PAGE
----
Charlie West wakes up in a dark room strapped to a chair. He has no idea where he is. He has no idea how far from home he is. He has no idea what has happened in the past few hours. The last thing he can remember is a normal day at high school. He can remember his name and the names of his family. He can remember his friends' names. He can remember many things about high school. But he has no idea what has gone on in the past few hours.
On the surface, this book looks like a typical young adult thriller. Amnesia, high school, a torture room-these are the types of things that fill these types of books. But this is not your typical book. After a while, Charlie realizes that he is in a bigger plan than he realized at first. The reader gets this same impression as well. The longer the book goes on, the more complicated the plot becomes.
This book has to do with terrorists-another dangerous subject. Many authors have tried and failed this genre. I usually say this is a closed genre. But Andrew Klaven has changed my mind. He has opened up a whole new perspective of the terror genre.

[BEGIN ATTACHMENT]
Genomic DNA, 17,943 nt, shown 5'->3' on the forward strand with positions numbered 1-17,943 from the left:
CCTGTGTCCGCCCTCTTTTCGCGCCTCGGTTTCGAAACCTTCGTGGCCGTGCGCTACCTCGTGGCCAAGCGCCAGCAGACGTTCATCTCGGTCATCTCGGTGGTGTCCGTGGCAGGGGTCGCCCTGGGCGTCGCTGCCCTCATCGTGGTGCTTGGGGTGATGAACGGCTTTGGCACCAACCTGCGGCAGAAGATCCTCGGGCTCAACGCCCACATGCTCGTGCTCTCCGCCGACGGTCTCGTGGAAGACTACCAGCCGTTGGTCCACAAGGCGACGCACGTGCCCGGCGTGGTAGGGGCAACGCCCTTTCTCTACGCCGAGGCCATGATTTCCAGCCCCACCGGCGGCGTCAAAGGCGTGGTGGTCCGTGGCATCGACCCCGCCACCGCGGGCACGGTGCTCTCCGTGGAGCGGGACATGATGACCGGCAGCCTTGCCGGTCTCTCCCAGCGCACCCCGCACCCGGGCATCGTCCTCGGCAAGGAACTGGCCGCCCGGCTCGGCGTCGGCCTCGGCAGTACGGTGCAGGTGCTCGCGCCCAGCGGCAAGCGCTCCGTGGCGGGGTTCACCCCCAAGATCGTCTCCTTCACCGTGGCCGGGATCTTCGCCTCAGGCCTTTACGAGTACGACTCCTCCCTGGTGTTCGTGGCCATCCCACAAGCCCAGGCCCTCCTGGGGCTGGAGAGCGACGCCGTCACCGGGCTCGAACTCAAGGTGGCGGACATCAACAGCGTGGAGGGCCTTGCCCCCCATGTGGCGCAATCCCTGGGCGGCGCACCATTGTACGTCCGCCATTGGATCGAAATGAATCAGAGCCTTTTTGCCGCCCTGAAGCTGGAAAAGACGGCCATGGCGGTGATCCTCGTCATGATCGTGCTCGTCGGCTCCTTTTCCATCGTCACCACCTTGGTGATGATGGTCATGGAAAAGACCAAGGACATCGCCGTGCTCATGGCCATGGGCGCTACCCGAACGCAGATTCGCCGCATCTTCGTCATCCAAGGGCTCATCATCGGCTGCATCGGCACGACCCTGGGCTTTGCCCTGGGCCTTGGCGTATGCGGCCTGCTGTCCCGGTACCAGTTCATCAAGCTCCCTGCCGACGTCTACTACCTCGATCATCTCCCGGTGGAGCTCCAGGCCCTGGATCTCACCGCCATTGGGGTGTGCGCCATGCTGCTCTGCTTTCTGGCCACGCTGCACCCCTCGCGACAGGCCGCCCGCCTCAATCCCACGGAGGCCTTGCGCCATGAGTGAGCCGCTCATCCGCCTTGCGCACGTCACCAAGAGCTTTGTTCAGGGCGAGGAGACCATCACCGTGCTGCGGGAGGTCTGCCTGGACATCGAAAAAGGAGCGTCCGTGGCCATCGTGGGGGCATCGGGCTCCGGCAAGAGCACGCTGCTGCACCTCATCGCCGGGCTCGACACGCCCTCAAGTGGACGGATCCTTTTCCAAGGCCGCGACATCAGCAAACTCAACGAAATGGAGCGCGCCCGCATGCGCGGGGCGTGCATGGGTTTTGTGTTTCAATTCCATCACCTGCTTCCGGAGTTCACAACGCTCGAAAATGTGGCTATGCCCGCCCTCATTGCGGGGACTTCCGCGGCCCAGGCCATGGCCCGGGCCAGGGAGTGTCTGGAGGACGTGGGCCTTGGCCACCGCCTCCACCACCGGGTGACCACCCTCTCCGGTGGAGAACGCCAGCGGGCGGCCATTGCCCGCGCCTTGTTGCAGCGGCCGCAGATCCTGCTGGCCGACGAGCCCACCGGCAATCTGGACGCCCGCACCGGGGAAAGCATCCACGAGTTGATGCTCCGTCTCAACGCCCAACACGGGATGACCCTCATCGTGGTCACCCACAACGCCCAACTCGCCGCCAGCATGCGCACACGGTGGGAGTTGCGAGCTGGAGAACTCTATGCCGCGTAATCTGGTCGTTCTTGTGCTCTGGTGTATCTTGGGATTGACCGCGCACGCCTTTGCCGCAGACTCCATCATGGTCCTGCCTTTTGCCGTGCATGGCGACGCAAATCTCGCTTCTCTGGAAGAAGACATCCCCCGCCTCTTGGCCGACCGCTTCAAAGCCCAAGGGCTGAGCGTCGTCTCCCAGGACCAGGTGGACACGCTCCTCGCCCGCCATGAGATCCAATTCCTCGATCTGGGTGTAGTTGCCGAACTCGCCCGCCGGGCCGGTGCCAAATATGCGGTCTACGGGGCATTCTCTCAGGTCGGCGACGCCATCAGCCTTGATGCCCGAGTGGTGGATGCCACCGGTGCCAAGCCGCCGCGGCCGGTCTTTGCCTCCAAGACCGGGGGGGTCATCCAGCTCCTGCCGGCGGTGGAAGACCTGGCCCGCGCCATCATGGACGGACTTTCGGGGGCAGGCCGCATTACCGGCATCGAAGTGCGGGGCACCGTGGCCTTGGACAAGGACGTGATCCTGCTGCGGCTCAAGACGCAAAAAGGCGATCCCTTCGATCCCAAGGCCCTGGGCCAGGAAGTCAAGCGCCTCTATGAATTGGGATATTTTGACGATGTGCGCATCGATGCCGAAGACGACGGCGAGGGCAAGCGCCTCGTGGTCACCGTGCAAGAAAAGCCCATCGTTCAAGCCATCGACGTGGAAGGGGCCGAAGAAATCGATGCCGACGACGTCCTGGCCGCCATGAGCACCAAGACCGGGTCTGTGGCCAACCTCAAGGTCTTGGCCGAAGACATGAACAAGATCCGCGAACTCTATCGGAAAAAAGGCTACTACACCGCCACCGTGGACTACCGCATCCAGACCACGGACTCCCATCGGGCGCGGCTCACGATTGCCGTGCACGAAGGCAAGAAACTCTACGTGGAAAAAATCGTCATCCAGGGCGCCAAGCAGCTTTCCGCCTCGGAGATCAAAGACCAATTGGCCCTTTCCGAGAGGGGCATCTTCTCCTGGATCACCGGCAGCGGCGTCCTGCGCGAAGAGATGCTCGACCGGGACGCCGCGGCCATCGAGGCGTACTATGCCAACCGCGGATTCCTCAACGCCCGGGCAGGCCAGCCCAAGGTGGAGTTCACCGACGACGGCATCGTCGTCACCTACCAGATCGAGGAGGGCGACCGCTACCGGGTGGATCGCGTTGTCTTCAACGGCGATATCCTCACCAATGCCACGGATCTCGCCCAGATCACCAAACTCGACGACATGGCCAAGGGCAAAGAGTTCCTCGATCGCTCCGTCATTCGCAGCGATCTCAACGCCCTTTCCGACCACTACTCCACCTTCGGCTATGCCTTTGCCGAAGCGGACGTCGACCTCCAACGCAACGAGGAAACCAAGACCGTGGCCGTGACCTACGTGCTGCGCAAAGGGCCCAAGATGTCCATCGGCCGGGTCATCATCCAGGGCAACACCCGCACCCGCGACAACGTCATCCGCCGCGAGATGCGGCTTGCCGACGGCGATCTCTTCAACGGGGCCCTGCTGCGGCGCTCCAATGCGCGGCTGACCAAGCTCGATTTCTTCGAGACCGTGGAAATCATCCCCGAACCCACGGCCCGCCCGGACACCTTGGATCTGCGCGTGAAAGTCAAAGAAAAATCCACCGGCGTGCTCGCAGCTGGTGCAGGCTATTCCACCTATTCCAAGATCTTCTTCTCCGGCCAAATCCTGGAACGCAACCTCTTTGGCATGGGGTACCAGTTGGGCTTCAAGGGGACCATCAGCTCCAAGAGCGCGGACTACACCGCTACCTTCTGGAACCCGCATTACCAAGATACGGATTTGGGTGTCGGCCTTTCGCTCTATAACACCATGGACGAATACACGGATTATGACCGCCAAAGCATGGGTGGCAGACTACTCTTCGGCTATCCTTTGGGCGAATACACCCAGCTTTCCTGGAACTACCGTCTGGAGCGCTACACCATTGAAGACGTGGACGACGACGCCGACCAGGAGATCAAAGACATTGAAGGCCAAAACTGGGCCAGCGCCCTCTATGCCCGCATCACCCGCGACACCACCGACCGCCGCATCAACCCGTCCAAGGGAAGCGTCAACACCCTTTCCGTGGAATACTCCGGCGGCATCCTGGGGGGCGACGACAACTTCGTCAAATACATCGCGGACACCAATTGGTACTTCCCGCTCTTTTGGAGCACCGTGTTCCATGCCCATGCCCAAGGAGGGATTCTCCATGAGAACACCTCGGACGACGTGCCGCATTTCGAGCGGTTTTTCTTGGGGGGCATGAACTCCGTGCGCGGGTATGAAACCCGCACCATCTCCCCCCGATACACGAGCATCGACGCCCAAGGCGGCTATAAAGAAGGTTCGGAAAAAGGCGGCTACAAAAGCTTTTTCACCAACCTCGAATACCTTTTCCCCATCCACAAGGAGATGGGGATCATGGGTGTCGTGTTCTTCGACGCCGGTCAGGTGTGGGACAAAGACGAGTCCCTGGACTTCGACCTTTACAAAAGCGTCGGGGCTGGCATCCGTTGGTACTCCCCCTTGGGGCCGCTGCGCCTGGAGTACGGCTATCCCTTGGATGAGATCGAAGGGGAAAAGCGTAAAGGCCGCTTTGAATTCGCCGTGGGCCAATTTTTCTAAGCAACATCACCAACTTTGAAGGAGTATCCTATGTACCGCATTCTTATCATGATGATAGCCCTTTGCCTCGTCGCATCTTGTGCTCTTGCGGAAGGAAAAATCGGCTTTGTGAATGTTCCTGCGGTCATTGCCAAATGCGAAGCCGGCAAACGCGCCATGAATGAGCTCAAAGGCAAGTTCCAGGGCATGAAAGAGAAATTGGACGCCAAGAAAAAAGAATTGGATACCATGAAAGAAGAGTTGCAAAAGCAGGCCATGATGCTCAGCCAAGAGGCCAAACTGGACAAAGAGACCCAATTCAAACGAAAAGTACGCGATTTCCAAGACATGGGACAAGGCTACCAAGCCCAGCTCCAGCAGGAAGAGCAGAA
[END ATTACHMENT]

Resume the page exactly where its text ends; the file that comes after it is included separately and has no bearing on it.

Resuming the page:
Believe it or not, Charlie is an imperfect character. Perfect characters are the worst thing authors write in the young adult genre. But Charlie is a real person. He makes mistakes, he learns from them. It's just that simple.
The setting of this book is also realistic. No, Charlie doesn't spend the whole book strapped to a chair, like another reviewer said he did. He enters several other settings that are all realistic according to the circumstances.
This book is continued, and for once, I think it does need to be continued. This series has huge potential if Klaven will use it right. This series could be entirely Elite. It all depends on what Klaven does in the second book.
The one drawback to this book is an unnecessary showdown at the end of the book. While the characters involved do not use typical dialogue, showdowns are really worn out as long as authors make them all end the same.
All in all, Andrew Klaven uses the element of surprise to make this book interesting.